I am writing a open source engineering calculator application in C#.

There is a class called CalcVar, which represents a single calculator variable. They are added to a Calculator class. On construction of this CalcVar variable, it is passed an "equation" lambda function (of type Func<double>, as shown below) whose body may contain any number of CalcVar objects (which also belong to the same Calculator class), which are multiplied/added/divided/whatever together and return the value for this CalcVar object.


class OhmsLaw : Calculator
    CalcVar voltage;
    CalcVar current;
    CalcVar resistance;

    public OhmsLaw() : base("Ohm's Law", "Ohm's law calculator.")
        this.voltage = new CalcVar(() => current.RawVal*resistance.RawVal);

        this.current = new CalcVar(() => voltage.RawVal / resistance.RawVal);

        this.resistance = new CalcVar(() => voltage.RawVal / current.RawVal);

I want to be able to somehow work out what other CalcVar variables are used inside a given CalcVar's equation function, so I can work out the variables dependencies.

How would I go about doing this? I feel like I need to emit an event or similar when a CalcVar's RawVal is accessed, and somehow get the CalcVar in question to subscribe to these events and log which ones fire when it calls equation.Invoke().

  • You could do that, but if the equation includes conditional code, not every execution will access all CalcVars. I think your best bet is to explicitly declare what CalcVars are used. – Cecilio Pardo Jan 5 '16 at 22:12
  • That's a good point that I hadn't thought about, and will be true if I use things like checkboxes in the calculators. I was really hoping for an automatic way of calculating dependencies to make life easier for the person writing a calculator. – gbmhunter Jan 5 '16 at 22:16
  • Other option could be not using C# for the formulas, but some embedded language (there are may options). Then you can examine the script and collect all references. – Cecilio Pardo Jan 5 '16 at 22:19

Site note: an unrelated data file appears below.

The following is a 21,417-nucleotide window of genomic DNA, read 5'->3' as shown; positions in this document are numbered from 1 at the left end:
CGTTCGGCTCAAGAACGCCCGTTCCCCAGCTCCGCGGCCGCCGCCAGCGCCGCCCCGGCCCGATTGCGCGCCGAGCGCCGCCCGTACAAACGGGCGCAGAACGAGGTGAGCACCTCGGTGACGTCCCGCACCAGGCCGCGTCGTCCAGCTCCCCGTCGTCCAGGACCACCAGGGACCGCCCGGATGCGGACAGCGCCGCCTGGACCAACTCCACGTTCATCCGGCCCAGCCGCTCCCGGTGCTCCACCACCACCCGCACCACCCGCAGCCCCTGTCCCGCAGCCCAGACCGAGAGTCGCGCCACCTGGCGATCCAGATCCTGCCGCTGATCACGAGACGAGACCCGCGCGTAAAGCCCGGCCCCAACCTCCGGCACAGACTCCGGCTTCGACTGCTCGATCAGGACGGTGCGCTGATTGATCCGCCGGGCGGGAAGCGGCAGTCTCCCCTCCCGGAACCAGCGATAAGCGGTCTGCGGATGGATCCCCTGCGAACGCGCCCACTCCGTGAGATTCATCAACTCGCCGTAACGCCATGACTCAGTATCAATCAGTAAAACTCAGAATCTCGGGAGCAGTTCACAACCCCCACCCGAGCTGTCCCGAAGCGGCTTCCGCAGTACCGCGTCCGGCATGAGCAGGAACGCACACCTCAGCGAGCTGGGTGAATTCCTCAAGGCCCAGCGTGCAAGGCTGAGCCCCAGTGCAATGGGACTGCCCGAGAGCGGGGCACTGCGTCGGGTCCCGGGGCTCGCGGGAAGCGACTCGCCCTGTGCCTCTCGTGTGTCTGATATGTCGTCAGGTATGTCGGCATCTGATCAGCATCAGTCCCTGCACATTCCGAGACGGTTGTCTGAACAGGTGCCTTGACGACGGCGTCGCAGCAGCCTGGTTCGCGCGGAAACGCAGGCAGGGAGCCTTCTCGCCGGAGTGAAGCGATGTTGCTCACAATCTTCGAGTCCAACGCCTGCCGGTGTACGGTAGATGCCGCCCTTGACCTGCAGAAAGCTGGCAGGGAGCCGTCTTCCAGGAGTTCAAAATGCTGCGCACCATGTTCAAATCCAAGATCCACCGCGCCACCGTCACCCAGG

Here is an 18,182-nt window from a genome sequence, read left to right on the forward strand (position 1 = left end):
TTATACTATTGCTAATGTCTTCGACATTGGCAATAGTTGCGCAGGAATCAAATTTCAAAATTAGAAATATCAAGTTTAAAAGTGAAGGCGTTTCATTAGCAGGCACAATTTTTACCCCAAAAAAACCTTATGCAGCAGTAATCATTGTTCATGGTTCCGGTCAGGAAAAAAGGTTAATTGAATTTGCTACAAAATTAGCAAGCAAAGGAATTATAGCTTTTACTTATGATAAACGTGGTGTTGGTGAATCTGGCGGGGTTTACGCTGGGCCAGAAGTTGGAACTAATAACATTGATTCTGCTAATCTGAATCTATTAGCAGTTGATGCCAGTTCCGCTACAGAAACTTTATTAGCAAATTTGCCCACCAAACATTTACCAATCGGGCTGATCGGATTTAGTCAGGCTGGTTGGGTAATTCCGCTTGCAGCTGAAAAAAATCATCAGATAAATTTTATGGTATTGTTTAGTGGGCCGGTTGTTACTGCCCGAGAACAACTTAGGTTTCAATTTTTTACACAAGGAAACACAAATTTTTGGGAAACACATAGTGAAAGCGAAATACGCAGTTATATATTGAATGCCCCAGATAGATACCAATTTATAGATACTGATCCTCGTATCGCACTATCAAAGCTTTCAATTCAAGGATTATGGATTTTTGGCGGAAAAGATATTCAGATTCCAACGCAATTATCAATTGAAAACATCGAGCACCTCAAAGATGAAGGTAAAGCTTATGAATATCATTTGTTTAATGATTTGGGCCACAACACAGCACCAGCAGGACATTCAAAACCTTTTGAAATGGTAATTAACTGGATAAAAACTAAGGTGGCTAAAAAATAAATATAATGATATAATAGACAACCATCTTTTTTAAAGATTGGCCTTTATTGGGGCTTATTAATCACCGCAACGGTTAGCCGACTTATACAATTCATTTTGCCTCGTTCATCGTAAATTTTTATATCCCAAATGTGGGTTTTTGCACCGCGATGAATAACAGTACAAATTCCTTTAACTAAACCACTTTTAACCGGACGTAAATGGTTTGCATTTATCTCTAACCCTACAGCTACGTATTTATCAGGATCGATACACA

• Yes I have had a look at "calculator engines" such as ncalc.codeplex.com and github.com/pieterderycke/Jace. One worry I have with these is that I want to include conditional statements as part of the equation, and I don't know how this would work with one of these calculator engines. Also, I don't know if these calculation engines allow you to work out the dependencies. I'm sure they calculate it somewhere internally, but after a quick browse I couldn't find any documentation on it. – gbmhunter Jan 5 '16 at 22:23
  • I'd go with explicit declaration, and maybe add automatic declaration at some point if necessary. The expression trees look like a good option for that. – Cecilio Pardo Jan 5 '16 at 22:31

You may want CalcVar to accept an expression tree rather than a lambda.


instead of


That way you can inspect the body of the expression tree within CalcVar and see what the dependencies are. You can look here for an introduction to expression trees:

What are Expression Trees and how do you use them and why would you use them?

  • I believe this is the right thing to do, however converting it to an expression didn't report any parameters, as it treated the current.rawVal*res.rawVal as constants (which was another issue in itself!). I got around this by changing the function so it got passed a list of all the calculator variables (Func<List<calcVars>, double>) and used these instead in the lambda (e.g. (calcVars) => calcVars[1].RawVal * calcVars[2].RawVal). The problem is that the only parameter that the expression tree reports is List<CalcVar> calcVars, and not the individual elements accessed from the list. – gbmhunter Jan 5 '16 at 23:29
  • Oh, hit a major roadblock here, when trying to expand the lambda equation function to multiple lines (which they will have), I get the error: a lambda expression with statement body cannot be converted to an expression tree Doesn't look like this method will work for anything but the simplest of equations :-(. – gbmhunter Jan 6 '16 at 1:17
  • The expression trees are intended for use when the content of the body is an expression. If, instead, the body consists of one or more statements, that body cannot be represented as an expression tree. For a calculator, each calculation should be able to represented by a single expression...although writing it as multiple statements might be more readable and would certainly make reusing intermediate results easier. – RJM Jan 6 '16 at 2:53

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